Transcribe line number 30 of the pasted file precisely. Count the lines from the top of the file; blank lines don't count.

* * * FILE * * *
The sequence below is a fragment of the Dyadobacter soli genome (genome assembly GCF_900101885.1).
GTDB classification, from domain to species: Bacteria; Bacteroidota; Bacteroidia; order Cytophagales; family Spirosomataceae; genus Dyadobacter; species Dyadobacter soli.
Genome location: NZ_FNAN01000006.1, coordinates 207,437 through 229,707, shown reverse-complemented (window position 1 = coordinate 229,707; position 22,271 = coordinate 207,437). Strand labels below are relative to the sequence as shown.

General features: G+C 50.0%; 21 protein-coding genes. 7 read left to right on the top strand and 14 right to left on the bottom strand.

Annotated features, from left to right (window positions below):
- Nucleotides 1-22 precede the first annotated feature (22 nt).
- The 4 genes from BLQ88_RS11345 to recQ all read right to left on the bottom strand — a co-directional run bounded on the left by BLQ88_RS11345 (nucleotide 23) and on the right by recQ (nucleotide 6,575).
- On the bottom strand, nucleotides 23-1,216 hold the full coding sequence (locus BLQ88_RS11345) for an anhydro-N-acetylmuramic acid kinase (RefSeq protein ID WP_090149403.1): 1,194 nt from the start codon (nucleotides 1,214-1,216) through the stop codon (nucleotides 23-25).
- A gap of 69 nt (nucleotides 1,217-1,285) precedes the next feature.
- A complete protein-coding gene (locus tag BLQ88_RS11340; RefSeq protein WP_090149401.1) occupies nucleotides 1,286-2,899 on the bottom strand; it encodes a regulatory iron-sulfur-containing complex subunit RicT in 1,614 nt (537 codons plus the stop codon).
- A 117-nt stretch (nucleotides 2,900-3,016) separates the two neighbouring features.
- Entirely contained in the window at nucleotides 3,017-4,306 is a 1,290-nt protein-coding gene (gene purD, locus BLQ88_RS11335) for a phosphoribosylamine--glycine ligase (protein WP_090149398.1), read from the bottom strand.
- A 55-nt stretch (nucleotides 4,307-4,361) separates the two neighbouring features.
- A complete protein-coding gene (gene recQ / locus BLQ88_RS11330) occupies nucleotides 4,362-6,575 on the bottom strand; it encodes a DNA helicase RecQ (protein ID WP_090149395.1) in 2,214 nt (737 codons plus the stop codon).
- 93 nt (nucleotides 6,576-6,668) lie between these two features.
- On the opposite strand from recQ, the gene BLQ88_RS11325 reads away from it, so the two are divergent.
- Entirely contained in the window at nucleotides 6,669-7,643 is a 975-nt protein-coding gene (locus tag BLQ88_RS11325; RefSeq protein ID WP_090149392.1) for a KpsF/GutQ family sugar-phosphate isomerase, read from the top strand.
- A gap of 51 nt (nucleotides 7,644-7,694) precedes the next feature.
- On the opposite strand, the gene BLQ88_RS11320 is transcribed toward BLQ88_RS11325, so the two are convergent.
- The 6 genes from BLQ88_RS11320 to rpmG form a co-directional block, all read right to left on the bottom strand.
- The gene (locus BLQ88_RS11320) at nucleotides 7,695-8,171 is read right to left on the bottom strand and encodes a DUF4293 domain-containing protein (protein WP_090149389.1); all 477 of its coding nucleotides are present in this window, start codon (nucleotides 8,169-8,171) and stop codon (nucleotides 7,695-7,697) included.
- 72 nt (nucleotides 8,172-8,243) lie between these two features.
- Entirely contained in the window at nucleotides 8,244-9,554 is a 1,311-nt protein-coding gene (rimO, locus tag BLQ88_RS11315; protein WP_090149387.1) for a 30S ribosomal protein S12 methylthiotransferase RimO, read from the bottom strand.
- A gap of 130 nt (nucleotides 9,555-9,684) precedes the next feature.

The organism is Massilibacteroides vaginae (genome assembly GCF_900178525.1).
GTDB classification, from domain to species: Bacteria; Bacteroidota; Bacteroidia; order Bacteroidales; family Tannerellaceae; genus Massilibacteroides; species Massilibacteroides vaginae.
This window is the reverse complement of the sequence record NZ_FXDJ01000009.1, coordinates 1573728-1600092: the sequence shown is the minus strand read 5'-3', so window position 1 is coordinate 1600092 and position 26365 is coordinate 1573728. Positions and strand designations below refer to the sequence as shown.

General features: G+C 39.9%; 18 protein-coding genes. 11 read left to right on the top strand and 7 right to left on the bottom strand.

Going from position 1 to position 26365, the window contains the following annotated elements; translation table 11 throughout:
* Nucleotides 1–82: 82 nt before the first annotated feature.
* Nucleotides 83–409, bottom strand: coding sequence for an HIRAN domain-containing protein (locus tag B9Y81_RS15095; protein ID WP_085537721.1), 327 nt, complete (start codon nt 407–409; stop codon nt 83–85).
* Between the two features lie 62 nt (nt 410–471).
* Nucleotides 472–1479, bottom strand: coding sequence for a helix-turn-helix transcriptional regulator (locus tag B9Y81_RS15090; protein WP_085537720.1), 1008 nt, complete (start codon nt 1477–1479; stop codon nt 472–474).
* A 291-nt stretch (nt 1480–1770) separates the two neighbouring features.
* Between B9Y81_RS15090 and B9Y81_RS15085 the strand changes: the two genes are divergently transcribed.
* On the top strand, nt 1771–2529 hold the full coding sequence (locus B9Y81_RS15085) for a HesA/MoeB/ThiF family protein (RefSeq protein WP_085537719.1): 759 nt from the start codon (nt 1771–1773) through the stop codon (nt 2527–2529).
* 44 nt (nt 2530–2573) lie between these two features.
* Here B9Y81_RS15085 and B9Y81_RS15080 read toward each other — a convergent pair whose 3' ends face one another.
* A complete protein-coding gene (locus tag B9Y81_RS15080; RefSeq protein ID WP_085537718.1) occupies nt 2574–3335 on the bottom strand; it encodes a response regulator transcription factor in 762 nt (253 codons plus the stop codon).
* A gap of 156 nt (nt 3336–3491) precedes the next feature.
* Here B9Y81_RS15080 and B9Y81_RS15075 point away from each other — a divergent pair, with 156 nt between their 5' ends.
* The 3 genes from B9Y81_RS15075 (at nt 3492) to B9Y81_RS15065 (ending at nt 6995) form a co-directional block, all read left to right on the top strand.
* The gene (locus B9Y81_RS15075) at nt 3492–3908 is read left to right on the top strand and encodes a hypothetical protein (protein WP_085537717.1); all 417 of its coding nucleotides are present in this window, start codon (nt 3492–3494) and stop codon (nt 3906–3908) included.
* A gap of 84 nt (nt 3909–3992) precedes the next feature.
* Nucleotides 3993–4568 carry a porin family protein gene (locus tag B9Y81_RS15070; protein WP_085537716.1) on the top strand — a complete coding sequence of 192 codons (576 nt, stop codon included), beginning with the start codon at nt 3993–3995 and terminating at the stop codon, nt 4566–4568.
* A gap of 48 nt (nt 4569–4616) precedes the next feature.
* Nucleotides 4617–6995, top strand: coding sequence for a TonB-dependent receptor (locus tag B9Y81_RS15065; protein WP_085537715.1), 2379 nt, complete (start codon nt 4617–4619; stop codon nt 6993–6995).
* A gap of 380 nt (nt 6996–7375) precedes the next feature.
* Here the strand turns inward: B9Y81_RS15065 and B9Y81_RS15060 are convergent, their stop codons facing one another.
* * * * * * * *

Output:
* Nucleotides 1–82: 82 nt before the first annotated feature.